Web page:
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Fact Sheet: United States Participation in the Global Initiative to Combat Nuclear Terrorism

April 01, 2016

In 2006, the United States and Russia launched the Global Initiative to Combat Nuclear Terrorism (GICNT) to meet the critical need for closer international cooperation to prevent, detect, and respond to acts of nuclear terrorism. Since then, the GICNT has grown to 86 partner nations and five official observers, and has transformed into the durable international institution President Obama called for in Prague in 2009.

The United States co-chairs the GICNT with Russia and has played a key leadership role in contributing resources and expertise towards the planning and execution of nearly 80 multilateral activities, bringing together experts to exchange models, experiences, and best practices in addressing nuclear security challenges.

During the Nuclear Security Summit, GICNT leadership countries released a joint statement highlighting GICNT accomplishments since 2014. Summit participants also released a forward-looking GICNT action plan that recognizes the initiative's unique ability to advance key aspects of the Summit process, in particular by continuing to take practical multilateral activities that promote capacity-building and develop partnerships necessary for addressing critical nuclear security challenges.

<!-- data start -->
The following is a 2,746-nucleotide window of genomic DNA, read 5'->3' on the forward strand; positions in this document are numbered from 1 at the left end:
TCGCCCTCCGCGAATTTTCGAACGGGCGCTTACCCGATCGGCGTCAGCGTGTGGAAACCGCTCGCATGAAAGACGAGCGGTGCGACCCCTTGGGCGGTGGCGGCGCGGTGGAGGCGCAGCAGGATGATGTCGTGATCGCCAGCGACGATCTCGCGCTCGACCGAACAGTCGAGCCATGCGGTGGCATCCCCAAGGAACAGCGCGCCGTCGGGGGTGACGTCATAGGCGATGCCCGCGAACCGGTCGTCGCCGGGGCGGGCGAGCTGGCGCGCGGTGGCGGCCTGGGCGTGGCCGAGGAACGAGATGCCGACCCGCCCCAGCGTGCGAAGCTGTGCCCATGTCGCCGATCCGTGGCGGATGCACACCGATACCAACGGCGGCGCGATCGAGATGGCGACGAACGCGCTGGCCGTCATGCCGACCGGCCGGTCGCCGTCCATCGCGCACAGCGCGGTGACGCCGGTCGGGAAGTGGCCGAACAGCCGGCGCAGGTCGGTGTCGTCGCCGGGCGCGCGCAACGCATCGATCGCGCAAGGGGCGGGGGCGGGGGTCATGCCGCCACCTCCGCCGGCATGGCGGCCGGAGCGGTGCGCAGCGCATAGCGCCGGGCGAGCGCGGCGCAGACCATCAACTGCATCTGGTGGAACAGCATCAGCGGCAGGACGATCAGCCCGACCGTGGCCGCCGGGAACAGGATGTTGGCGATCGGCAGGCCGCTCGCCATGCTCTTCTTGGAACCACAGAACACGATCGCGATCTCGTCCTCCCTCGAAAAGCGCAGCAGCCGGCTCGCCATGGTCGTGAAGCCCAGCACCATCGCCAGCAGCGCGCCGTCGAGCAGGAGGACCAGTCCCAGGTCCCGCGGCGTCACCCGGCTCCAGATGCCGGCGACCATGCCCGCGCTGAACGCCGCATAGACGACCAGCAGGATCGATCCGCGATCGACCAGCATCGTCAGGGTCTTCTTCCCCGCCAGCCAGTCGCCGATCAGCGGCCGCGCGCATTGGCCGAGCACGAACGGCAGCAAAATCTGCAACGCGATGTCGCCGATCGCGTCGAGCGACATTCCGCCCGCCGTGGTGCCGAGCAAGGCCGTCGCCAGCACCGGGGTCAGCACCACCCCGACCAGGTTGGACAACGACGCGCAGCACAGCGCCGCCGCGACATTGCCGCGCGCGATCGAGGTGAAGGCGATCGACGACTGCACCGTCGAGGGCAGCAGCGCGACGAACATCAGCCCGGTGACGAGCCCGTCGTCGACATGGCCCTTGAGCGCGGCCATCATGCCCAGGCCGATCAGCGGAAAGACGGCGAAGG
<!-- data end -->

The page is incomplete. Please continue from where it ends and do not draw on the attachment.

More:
The United States will continue its strong support of global efforts to advance the GICNT's mission and looks forward to participating in a GICNT High Level 10th Anniversary Meeting hosted by the Netherlands June 15-16, 2016. The meeting will emphasize GICNT contributions in strengthening the global nuclear security architecture, and will facilitate a senior-level dialogue on key nuclear security challenges anticipated over the next decade and actions GICNT can take to address them.

Barack Obama, Fact Sheet: United States Participation in the Global Initiative to Combat Nuclear Terrorism Online by Gerhard Peters and John T. Woolley, The American Presidency Project

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